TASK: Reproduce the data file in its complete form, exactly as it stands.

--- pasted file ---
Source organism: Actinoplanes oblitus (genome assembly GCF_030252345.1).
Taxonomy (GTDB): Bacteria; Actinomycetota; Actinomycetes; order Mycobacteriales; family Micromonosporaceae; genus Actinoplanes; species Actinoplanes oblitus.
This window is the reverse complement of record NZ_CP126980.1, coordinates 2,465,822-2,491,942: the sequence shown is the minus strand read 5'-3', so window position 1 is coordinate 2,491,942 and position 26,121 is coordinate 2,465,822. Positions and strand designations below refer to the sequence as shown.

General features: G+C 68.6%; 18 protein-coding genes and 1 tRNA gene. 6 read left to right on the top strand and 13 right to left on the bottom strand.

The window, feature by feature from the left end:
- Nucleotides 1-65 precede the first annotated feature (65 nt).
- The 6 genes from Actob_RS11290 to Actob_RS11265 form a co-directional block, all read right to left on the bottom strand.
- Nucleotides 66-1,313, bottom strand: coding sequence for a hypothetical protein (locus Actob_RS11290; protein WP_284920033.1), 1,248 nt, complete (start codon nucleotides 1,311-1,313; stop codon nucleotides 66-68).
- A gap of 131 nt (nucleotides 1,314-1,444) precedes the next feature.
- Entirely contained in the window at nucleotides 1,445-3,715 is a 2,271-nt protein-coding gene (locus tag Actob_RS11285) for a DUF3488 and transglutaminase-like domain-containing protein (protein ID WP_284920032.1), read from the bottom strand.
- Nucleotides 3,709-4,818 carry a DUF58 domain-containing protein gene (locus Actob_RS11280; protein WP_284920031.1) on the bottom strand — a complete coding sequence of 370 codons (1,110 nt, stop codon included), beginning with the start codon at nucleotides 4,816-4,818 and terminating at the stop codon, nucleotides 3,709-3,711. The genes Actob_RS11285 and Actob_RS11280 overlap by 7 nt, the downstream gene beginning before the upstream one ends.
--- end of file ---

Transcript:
Source organism: Actinoplanes oblitus (genome assembly GCF_030252345.1).
Taxonomy (GTDB): Bacteria; Actinomycetota; Actinomycetes; order Mycobacteriales; family Micromonosporaceae; genus Actinoplanes; species Actinoplanes oblitus.
This window is the reverse complement of record NZ_CP126980.1, coordinates 2,465,822-2,491,942: the sequence shown is the minus strand read 5'-3', so window position 1 is coordinate 2,491,942 and position 26,121 is coordinate 2,465,822. Positions and strand designations below refer to the sequence as shown.

General features: G+C 68.6%; 18 protein-coding genes and 1 tRNA gene. 6 read left to right on the top strand and 13 right to left on the bottom strand.

The window, feature by feature from the left end:
- Nucleotides 1-65 precede the first annotated feature (65 nt).
- The 6 genes from Actob_RS11290 to Actob_RS11265 form a co-directional block, all read right to left on the bottom strand.
- Nucleotides 66-1,313, bottom strand: coding sequence for a hypothetical protein (locus Actob_RS11290; protein WP_284920033.1), 1,248 nt, complete (start codon nucleotides 1,311-1,313; stop codon nucleotides 66-68).
- A gap of 131 nt (nucleotides 1,314-1,444) precedes the next feature.
- Entirely contained in the window at nucleotides 1,445-3,715 is a 2,271-nt protein-coding gene (locus tag Actob_RS11285) for a DUF3488 and transglutaminase-like domain-containing protein (protein ID WP_284920032.1), read from the bottom strand.
- Nucleotides 3,709-4,818 carry a DUF58 domain-containing protein gene (locus Actob_RS11280; protein WP_284920031.1) on the bottom strand — a complete coding sequence of 370 codons (1,110 nt, stop codon included), beginning with the start codon at nucleotides 4,816-4,818 and terminating at the stop codon, nucleotides 3,709-3,711. The genes Actob_RS11285 and Actob_RS11280 overlap by 7 nt, the downstream gene beginning before the upstream one ends.